Kuleshov Effect: Everything You Need to Know

The Kuleshov effect is the idea that two shots in a sequence are more impactful than a single shot by itself. This effect is a cognitive event that allows viewers to derive meaning from the interaction of two shots in sequence. Kuleshov believed that the interaction of shots in filmmaking was what differentiated cinema from photography, as photographs are single shots in isolation that don’t allow viewers to derive the same meaning.

Who Is Kuleshov?

Lev Kuleshov was a Russian filmmaker who wanted to create a distinction between the various artistic mediums, including cinema, literature, theater, and photography. He was fascinated by the power film editors had to manipulate the emotions of the audience. The question he posed is, “what differentiated cinema from other mediums?” and he believed the answer was how the materials presented were organized. Thus, the Kuleshov effect was born and continues to influence modern filmmaking more than a century later.

In addition to working as a filmmaker, Kuleshov is also considered to be one of the earliest theorists who focused on film. He posed his question about differentiating forms of artistic mediums in 1910, defining the effect he would have on film. Kuleshov directed his first  film in 1917, worked alongside a documentary crew that covered the Russian Civil War, and taught early Soviet film courses at the National Film School.

How Did Kuleshov Prove His Effect?

More than a decade after proposing his question, Kule shov  demonstrated the effect by setting up a series of demonstrations where he cut between the same shot of a man and a shot of something else to determine what emotions each would convey. The first was the man followed by a shot of a child in a casket, the second was the man and a bowl of soup, and the third was man followed by a woman lying on a couch. Respectively, these corresponding shots conveyed sadness, hunger, and lust.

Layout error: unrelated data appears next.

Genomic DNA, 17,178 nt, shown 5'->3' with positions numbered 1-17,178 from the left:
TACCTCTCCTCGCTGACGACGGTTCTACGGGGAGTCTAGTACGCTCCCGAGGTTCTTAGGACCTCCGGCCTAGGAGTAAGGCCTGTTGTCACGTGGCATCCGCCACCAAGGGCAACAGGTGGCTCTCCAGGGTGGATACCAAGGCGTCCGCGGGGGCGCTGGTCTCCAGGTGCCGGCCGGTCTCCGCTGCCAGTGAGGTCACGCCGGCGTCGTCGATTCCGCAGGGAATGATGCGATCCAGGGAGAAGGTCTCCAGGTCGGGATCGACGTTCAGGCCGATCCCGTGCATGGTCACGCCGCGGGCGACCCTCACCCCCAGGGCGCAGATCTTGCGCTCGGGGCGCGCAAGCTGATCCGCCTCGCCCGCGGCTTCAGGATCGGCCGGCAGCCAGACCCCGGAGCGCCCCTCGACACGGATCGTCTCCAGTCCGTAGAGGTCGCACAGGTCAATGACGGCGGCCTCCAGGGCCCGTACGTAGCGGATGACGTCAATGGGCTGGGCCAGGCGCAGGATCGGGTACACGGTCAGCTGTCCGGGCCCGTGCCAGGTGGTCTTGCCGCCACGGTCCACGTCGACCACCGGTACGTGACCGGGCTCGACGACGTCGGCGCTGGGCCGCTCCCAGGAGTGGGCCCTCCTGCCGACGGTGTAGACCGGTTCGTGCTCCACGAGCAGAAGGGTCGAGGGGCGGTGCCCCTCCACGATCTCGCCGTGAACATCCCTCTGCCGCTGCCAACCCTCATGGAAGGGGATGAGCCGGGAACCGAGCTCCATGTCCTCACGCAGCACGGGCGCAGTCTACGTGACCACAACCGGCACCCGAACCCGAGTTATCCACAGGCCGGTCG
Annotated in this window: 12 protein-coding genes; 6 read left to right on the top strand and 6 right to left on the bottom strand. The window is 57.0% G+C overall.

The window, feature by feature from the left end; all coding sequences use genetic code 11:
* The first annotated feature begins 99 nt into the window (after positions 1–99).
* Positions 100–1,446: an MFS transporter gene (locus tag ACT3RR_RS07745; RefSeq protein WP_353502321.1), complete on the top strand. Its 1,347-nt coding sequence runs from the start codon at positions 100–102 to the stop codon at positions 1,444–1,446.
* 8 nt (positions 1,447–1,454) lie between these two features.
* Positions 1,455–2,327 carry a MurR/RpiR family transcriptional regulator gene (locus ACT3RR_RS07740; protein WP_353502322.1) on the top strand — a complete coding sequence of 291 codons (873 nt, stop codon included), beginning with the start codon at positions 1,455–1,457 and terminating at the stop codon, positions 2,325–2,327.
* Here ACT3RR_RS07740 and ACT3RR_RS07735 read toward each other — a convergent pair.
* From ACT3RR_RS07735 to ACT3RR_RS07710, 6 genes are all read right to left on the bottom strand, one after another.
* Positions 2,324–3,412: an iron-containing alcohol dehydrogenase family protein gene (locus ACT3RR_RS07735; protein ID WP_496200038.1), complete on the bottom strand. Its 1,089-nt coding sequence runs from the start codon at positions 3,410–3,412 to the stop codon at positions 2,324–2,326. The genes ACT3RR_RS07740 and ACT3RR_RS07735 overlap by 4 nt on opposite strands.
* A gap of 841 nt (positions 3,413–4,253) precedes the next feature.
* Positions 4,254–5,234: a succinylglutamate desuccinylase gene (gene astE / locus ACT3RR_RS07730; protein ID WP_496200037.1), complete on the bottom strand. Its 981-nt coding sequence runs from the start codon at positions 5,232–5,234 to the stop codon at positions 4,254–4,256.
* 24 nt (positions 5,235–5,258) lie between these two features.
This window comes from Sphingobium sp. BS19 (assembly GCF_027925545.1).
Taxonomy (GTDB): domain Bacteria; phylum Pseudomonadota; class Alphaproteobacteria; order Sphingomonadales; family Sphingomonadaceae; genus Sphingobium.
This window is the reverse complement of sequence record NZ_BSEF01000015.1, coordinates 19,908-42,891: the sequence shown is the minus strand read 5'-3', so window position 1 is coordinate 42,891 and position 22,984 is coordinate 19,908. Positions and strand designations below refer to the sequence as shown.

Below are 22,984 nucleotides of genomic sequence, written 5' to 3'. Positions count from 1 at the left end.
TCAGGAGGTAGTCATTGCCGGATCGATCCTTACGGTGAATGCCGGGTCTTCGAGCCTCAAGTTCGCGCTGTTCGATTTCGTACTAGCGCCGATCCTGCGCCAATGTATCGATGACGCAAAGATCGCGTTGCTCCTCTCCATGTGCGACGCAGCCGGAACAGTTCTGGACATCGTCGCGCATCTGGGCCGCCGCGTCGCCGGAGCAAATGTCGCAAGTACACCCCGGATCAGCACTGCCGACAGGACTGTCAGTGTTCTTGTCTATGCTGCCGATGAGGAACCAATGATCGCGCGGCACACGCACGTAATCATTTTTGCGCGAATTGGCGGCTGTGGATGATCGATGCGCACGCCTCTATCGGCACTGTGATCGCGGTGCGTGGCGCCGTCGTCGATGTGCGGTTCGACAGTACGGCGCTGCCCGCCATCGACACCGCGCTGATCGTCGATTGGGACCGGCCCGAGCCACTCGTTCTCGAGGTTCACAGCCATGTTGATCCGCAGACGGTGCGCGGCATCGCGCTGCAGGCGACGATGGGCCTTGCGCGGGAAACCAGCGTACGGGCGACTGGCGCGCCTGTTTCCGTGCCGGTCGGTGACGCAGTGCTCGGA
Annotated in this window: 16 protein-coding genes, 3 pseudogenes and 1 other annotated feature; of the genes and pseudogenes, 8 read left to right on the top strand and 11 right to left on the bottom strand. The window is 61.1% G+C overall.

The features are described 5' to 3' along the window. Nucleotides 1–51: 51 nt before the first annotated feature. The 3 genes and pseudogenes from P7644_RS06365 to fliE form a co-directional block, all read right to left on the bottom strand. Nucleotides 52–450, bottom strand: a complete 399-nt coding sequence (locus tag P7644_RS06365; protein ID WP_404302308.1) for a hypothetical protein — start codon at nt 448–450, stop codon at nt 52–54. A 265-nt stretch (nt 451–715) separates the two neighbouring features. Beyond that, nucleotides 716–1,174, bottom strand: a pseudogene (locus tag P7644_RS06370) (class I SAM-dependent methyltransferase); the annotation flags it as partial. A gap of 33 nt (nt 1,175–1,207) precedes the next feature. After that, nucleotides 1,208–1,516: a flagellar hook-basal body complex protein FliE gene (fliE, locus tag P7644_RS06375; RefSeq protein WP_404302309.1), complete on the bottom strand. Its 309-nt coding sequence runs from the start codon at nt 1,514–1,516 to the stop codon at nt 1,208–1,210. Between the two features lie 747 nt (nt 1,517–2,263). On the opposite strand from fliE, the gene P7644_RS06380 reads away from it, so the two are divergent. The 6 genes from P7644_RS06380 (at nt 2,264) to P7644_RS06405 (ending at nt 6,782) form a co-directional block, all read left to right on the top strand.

In creating this demonstration , Kuleshov implied that the man in the shot was looking at what was juxtaposed with it, even if that was not actually the case. Even in his earliest demonstration, Kuleshov used the same shot of a man with his facial expression unchanged. What changed was the perception of his expression when paired with another shot that generated emotion in the audience.

This effect transformed the process of creating films, as those involved in the process found they could elicit just about any reaction by editing and piecing shots together. They found that shots sewn together in the editing phase of filmmaking can manipulate time, space, and the viewer’s reaction.

Why the Kuleshov Effect Still Matters

The effect has continued to influence the cinema industry far beyond Kuleshov’s initial proposal and even his lifespan. From what Kuleshov proved in his demonstrations, new editing techniques and camera angles were born.

Filmmakers capitalized on the ability to evoke emotion based on their shot choice and editing capabilities. Steven Spielberg is a famous director that consistently relies on this effect in his films.

Alfred Hitchcock and the Kuleshov Effect

Alfred Hitchcock, a legendary film director, relied heavily on the Kuleshov effect. Hitchcock used Kuleshov’s demonstration but took it a bit further, adjusting the expression of the subject in the first image of each series. His adaptation, which he referred to as “pure cinema,” included three shots:

  • Close-up
  • Point-of-view
  • Reaction

This adjustment implied that the audience doesn’t necessarily need a blank slate to assign emotions to the character, but rather the effect is more heavily based on what the character sees in the juxtaposed shot.

“Rear Window”